Pressing, that’s all it is and what it’s always been about, at least for as long as many can recall. Borussia Dortmund have been pressing the opposition, trying to carve out opportunities by stressing the opponents. It’s often worked. While Jürgen Klopp’s gegenpressing was in no way revolutionary, it was highly effective and worked wonders for die Borussen as they won two consecutive Bundesliga titles and reached the final of the 2013 Champions League, continuously luring in bored and tired fans from all around the globe. Dortmund with Klopp’s gegenpressing became the hipster’s choice.
This success is the foundation of the current Borussia. All that Klopp built, it’s still there. While the staff has changed, many players are the same as they were back in the good old days. Most players remember how things were during the good old days. Mario Götze, Marco reus, Nuri Sahin, Marcel Schmelzer, Łukasz Piszczek among others were all part of the highly successful pressing side that Klopp built, players that are now key to another kind of Borussia Dortmund, where the pressing is non-existent. Dortmund’s struggles keep on getting worse and it might just be due to their search for a new identity. It’s an identity crisis and it’s grand.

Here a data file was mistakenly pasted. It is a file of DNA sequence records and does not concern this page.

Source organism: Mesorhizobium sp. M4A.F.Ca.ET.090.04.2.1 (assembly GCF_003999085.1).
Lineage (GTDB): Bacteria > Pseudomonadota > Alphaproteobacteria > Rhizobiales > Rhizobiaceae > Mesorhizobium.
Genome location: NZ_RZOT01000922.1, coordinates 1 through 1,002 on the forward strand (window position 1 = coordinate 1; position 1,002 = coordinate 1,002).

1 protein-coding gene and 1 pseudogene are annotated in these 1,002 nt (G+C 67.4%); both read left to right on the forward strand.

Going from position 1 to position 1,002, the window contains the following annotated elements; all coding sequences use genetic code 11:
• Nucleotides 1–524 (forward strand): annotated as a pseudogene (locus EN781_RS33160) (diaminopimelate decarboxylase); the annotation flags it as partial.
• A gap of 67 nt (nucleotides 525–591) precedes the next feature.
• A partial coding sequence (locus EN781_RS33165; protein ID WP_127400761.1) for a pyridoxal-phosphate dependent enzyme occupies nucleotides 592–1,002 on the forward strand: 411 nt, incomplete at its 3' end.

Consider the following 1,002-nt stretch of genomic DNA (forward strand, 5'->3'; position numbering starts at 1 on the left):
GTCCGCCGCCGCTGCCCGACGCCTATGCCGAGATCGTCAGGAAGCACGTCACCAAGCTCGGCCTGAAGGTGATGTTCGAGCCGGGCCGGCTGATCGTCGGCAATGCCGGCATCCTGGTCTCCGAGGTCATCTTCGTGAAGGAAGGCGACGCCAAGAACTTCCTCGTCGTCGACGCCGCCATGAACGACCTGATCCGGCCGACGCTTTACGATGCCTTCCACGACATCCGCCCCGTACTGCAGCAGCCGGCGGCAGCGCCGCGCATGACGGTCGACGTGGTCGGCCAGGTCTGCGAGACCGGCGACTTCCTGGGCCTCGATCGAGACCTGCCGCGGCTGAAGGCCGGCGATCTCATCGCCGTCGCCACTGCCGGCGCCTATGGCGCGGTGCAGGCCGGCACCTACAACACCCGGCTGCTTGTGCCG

They’ve forgot what they were before. It’s like when you fall in love. You can’t even begin to fathom how your life looked and felt before love struck. Klopp’s Dortmund has become the hallmark. The players know it, the coaches know it and the fans know it.
Pressing is the Dortmund identity. Herein lies a destructive problem. When one coach becomes so symbolic, it’s hard to move on. This has become ominous at Borussia, where three coaches have since struggled to keep tabs on the demanding identity. They aren’t allowed to create their own identity, they are not even given time. They’re judged on how well they can replicate Klopp. The two managers that followed Klopp tried to play an enhanced variation of Klopp’s pressing. Thomas Tuchel performed it very well, while Peter Bosz had some proper problems. Tuchel had no problems with the pressing. He knew what to do and executed it with good enough precision.
However, the appointment of Tuchel was made because he knew pressing. He knew the Dortmund style of play and he was therefore favoured. This ideological nepotism halted Borussia’s development, one can argue. But it also created an even tougher atmosphere. The appointment of Tuchel basically instituted the pressing and made it into Borussia’s identity. A choice had been made.
As stated, Tuchel did well with what he got. He was given a side that had just managed to scrape a European spot and that had lost a cup final to a sensational VfL Wolfsburg side, spearheaded by Kevin de Bruyne. Dortmund under Tuchel was at times exhilarating and vibrant, but the balance was at times off. Tuchel’s inability to create a defensive unit became his biggest weakness and while Klopp never was a defensive guru, he knew the ins and outs of defensive football. Tuchel struggled quite a bit and so did Bosz.